I know that, as a tech journalist, I’ve frequently found myself spending far too much time with my screens. I hardly stand alone in this: according to the science on the matter, an enormous number of people wish they used their various devices less. And the social apps we weld our eyeballs to make us miserable. Apple has heard of our difficulties, and included some extremely useful utilities in iOS 12 that help fight iPhone overuse.
In iOS 12, Apple released Screen Time. This application is designed to specifically help with tech overuse. It monitors app usage and can control or limit the amount of time a user spends in a particular application or class of applications. For example, if you find you tend to while away your hours on social media, you might set a 2 hour limit on social media applications each day. When you have five minutes to time left, Screen Time will notify you. When you run out of time, Screen Time will close the application. You can override this behavior with a tap, but it’s the little nudge that often helps people change their habits.
Screen Time also captures a ton of data about how you use your phone. Of special interest is the “pick ups” category. This tracks how many times you pick up your phone each day. This number might be far higher than you expect it to be: I know my number was. Screen Time will also track the amount of time spent in apps of all kinds, even if they don’t have specific time limits. Just seeing the amount of time you spend on your device each day can sometimes be enough to encourage changes in your habits.
Of course, Screen Time can passively capture data all it wants. That is unlikely to change problematic behaviors on its own. Most of us humans need a small nudge in the right direction. That’s what App Limits are for.
These limits set a cap on the amount of time you can spend within one app or category of apps. The clock runs from midnight to 11:59 PM, local time. For example, setting an App Limit for social media apps will track your usage of Facebook, Instagram, Twitter, and similar applications. Once you’ve spent your designated allotment for the day, the app will be blocked behind a screen informing you that you’ve reached your limit. You’ll have the option to exit the app, turn off the limit for the day, or get an additional 15 minutes of time.
Setting Single-App Limits
Categories can be blunt tools, however. If you want to set limits for specific apps, that’s easy enough. Tap on your overall time spent on your device at the top of the screen. Tap the app you want to limit, then tap “Add Limit” on the detail page. Here, you’ll be able to set a time limit for that specific app.
Whitelisting apps from limits
You might like to allow an app to always get through screen time. Maybe you want to set an overall limit for phone use, but you don’t want your GPS included in your time. Select “Always Allowed” to add apps you always need to the whitelist.
Blocking Content and Parental Controls
Screen Time also provides the interface for managing parental controls of child devices. If you have a family set up within iCloud, you can easily configure your children’s accounts to be controlled by your Screen Time limits.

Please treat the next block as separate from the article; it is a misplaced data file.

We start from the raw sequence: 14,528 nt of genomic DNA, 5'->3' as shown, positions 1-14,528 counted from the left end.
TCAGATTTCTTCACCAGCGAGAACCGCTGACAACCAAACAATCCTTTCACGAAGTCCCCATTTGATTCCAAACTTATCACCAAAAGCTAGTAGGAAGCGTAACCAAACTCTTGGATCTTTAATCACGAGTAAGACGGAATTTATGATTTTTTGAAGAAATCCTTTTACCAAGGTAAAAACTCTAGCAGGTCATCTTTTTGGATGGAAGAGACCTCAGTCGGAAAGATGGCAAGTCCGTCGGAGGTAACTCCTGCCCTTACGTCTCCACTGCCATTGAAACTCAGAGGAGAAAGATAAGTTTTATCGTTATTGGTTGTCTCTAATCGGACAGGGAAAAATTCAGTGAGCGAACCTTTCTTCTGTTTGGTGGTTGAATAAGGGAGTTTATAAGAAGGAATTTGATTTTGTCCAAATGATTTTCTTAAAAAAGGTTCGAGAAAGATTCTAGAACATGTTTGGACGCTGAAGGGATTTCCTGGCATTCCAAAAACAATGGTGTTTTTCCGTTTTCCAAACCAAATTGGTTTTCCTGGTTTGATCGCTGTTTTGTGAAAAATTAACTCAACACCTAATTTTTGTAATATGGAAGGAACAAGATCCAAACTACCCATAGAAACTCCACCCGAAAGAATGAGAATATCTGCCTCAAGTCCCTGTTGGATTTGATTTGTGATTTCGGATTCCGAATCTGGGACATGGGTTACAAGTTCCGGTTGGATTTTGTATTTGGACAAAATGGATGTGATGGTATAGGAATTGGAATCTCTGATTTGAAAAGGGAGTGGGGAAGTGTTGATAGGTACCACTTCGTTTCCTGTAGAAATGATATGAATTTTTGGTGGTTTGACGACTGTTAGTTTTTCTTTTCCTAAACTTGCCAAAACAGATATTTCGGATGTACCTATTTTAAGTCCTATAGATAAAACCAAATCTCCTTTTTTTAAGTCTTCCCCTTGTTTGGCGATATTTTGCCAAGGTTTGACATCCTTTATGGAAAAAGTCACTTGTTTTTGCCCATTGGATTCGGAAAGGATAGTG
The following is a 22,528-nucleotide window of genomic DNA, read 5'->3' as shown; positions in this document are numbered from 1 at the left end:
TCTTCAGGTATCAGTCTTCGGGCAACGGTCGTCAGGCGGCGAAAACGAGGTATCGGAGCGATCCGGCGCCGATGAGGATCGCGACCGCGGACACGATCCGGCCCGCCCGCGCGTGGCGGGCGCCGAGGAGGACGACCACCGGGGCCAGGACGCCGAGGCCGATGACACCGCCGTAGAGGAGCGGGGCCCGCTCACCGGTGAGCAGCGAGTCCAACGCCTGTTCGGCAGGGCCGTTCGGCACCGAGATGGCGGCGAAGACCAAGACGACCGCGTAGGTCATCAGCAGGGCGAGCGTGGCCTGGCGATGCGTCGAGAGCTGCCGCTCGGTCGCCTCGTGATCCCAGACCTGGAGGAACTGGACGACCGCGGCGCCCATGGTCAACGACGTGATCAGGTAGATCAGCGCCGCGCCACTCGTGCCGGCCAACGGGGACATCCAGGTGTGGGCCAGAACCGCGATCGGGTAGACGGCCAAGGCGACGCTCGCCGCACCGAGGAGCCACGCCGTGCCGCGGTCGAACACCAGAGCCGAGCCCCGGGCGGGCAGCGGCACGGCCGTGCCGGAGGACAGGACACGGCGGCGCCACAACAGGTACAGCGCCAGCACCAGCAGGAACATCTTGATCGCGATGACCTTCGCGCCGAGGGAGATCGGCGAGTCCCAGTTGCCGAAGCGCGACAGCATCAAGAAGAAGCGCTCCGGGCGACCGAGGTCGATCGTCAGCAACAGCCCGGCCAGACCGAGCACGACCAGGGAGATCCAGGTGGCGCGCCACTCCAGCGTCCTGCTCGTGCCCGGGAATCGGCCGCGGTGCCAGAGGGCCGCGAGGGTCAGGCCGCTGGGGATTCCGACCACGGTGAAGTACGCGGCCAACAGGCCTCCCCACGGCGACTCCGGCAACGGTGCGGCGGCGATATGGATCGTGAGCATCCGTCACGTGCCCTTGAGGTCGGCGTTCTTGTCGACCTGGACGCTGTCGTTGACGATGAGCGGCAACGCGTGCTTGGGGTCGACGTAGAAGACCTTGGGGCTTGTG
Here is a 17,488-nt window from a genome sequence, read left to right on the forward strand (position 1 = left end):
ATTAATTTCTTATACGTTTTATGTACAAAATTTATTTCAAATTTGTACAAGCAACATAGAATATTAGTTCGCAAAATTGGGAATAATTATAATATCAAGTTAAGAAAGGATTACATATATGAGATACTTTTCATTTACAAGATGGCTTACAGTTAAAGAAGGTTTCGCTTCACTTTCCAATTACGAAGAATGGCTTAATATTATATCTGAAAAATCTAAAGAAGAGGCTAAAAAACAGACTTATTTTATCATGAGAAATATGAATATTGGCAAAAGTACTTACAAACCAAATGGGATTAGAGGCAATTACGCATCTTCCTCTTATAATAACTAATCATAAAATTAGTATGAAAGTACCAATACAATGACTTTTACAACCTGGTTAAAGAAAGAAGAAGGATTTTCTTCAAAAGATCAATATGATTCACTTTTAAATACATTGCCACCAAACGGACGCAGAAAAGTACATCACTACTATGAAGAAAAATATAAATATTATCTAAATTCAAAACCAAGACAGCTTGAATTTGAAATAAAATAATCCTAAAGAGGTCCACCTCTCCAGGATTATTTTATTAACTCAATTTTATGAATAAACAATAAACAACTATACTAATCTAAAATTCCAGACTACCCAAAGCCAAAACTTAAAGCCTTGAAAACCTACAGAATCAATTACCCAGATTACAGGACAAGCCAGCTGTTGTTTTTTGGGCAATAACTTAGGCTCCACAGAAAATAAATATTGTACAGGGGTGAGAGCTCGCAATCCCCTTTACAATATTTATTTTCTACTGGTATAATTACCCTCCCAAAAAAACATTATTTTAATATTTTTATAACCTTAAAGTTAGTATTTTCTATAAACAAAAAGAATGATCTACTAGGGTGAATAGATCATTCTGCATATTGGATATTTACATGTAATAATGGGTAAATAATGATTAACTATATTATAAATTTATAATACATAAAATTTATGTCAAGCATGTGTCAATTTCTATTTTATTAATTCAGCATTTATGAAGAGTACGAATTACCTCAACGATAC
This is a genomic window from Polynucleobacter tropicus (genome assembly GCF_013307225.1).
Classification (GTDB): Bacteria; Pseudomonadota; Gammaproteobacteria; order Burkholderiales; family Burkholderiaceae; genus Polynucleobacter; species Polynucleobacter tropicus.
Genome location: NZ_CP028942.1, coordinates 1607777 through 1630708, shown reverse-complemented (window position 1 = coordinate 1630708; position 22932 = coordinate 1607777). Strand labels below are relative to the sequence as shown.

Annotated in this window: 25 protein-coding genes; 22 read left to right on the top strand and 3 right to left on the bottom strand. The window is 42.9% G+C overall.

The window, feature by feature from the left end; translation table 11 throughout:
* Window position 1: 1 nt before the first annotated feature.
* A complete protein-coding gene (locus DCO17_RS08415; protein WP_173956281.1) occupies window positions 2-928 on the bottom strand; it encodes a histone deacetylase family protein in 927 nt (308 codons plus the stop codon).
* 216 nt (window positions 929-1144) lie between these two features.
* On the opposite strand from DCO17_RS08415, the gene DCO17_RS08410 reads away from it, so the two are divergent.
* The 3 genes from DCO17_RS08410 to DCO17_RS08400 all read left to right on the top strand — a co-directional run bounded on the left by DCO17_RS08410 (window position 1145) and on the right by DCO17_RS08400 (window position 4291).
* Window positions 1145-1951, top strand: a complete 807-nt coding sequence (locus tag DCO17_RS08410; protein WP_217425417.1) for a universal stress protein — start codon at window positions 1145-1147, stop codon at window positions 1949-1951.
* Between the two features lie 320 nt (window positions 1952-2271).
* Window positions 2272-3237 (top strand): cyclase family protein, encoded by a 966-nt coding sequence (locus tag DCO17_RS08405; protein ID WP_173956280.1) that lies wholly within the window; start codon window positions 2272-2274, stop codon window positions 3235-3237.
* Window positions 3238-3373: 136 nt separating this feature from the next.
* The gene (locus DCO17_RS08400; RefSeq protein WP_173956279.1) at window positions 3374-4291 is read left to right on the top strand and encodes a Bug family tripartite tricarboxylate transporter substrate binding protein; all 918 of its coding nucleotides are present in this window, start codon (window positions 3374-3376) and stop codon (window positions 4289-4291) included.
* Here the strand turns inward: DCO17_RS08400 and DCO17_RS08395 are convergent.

Content can be restricted in the “Content & Privacy Restrictions” section, while Screen Time rules can be set in the normal way. Once set, child devices will need to ask permission from the parent device to extend their screen time. This spawns a notification on the parent device, which can be accepted or declined from that device.
All the limits mentioned already on specific apps, app categories, and times of day can be locked under Parental Controls. This gives you a digital tool that can enforce policies about no screens after 10 PM or only one hour of video watching a day.
Statistics for family devices also sync over iCloud. If you have iCloud Family Sharing set up, this will happen for all the users in your family. The family organizer will see usage statistics for everyone on the plan.
Other Options: Forest
If Screen Time isn’t your cup of tea, there are apps that approach this situation in a different way. There are many apps like Forest, but Forest is the best of the bunch. It encourages users to put down their phone by growing (and, if you’re bad, killing) cute digital trees.
When you open Forest, you set a timer and begin growing a tree. Until that timer runs out, you cannot exit the Forest application or switch to another application. If you do exit the application or switch to another application, the tree you’re growing will die.
You will see the dead tree, the tree you just killed, its bare branches hanging pathetically. Forest will insist that “you can do better.” It’s a tiny dose of empathy for a digital tree and a tiny dose of shame for yourself. Can you really not put down your phone for 30 minutes to let a stupid digital plant grow? And that’s how you end up getting away from your phone for a little while.
Smartphones are incredibly effective devices. The problem is that they’re too effective. It’s hard to use a smartphone every day without developing problematic use patterns, and many people accidentally find themselves in that position. The apps above can provide the nudge you need to get back into “tech/life balance.”
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